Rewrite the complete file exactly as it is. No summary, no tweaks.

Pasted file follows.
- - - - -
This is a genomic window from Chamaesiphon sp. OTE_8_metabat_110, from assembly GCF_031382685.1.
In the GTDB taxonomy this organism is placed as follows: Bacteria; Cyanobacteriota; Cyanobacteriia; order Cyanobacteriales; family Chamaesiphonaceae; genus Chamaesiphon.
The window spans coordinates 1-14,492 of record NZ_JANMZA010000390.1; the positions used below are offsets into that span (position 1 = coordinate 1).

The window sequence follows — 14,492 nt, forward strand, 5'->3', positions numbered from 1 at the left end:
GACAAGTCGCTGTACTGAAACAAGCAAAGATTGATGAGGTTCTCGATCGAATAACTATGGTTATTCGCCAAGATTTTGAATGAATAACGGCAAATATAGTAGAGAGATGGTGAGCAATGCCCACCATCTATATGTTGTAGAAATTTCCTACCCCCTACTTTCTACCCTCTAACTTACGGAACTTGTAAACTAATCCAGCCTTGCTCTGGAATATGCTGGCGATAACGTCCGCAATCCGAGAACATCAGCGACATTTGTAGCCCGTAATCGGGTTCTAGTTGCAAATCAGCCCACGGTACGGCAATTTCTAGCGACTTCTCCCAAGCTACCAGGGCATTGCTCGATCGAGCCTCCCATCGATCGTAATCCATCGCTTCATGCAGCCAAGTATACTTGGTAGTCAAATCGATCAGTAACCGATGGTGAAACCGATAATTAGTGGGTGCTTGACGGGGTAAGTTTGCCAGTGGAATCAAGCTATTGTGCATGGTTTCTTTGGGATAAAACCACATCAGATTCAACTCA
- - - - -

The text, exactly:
This is a genomic window from Chamaesiphon sp. OTE_8_metabat_110, from assembly GCF_031382685.1.
In the GTDB taxonomy this organism is placed as follows: Bacteria; Cyanobacteriota; Cyanobacteriia; order Cyanobacteriales; family Chamaesiphonaceae; genus Chamaesiphon.
The window spans coordinates 1-14,492 of record NZ_JANMZA010000390.1; the positions used below are offsets into that span (position 1 = coordinate 1).

The window sequence follows — 14,492 nt, forward strand, 5'->3', positions numbered from 1 at the left end:
GACAAGTCGCTGTACTGAAACAAGCAAAGATTGATGAGGTTCTCGATCGAATAACTATGGTTATTCGCCAAGATTTTGAATGAATAACGGCAAATATAGTAGAGAGATGGTGAGCAATGCCCACCATCTATATGTTGTAGAAATTTCCTACCCCCTACTTTCTACCCTCTAACTTACGGAACTTGTAAACTAATCCAGCCTTGCTCTGGAATATGCTGGCGATAACGTCCGCAATCCGAGAACATCAGCGACATTTGTAGCCCGTAATCGGGTTCTAGTTGCAAATCAGCCCACGGTACGGCAATTTCTAGCGACTTCTCCCAAGCTACCAGGGCATTGCTCGATCGAGCCTCCCATCGATCGTAATCCATCGCTTCATGCAGCCAAGTATACTTGGTAGTCAAATCGATCAGTAACCGATGGTGAAACCGATAATTAGTGGGTGCTTGACGGGGTAAGTTTGCCAGTGGAATCAAGCTATTGTGCATGGTTTCTTTGGGATAAAACCACATCAGATTCAACTCA